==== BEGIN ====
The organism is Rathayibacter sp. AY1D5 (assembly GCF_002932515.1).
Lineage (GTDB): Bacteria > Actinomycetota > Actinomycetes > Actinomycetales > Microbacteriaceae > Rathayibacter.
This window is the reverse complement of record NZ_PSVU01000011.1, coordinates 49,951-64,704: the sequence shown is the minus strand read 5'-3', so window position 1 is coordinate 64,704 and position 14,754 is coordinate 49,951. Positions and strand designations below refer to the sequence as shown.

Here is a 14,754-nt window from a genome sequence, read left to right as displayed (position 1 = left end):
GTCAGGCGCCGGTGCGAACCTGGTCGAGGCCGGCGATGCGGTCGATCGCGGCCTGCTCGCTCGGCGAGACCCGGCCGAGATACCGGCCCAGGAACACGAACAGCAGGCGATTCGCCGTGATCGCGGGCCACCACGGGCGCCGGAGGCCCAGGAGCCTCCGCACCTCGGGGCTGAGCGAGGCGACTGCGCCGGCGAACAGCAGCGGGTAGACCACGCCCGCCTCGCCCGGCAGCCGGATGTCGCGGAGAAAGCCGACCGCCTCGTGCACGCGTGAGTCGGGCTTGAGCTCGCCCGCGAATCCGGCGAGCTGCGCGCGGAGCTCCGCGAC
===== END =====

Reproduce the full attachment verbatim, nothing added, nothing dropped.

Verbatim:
The organism is Rathayibacter sp. AY1D5 (assembly GCF_002932515.1).
Lineage (GTDB): Bacteria > Actinomycetota > Actinomycetes > Actinomycetales > Microbacteriaceae > Rathayibacter.
This window is the reverse complement of record NZ_PSVU01000011.1, coordinates 49,951-64,704: the sequence shown is the minus strand read 5'-3', so window position 1 is coordinate 64,704 and position 14,754 is coordinate 49,951. Positions and strand designations below refer to the sequence as shown.

Here is a 14,754-nt window from a genome sequence, read left to right as displayed (position 1 = left end):
GTCAGGCGCCGGTGCGAACCTGGTCGAGGCCGGCGATGCGGTCGATCGCGGCCTGCTCGCTCGGCGAGACCCGGCCGAGATACCGGCCCAGGAACACGAACAGCAGGCGATTCGCCGTGATCGCGGGCCACCACGGGCGCCGGAGGCCCAGGAGCCTCCGCACCTCGGGGCTGAGCGAGGCGACTGCGCCGGCGAACAGCAGCGGGTAGACCACGCCCGCCTCGCCCGGCAGCCGGATGTCGCGGAGAAAGCCGACCGCCTCGTGCACGCGTGAGTCGGGCTTGAGCTCGCCCGCGAATCCGGCGAGCTGCGCGCGGAGCTCCGCGAC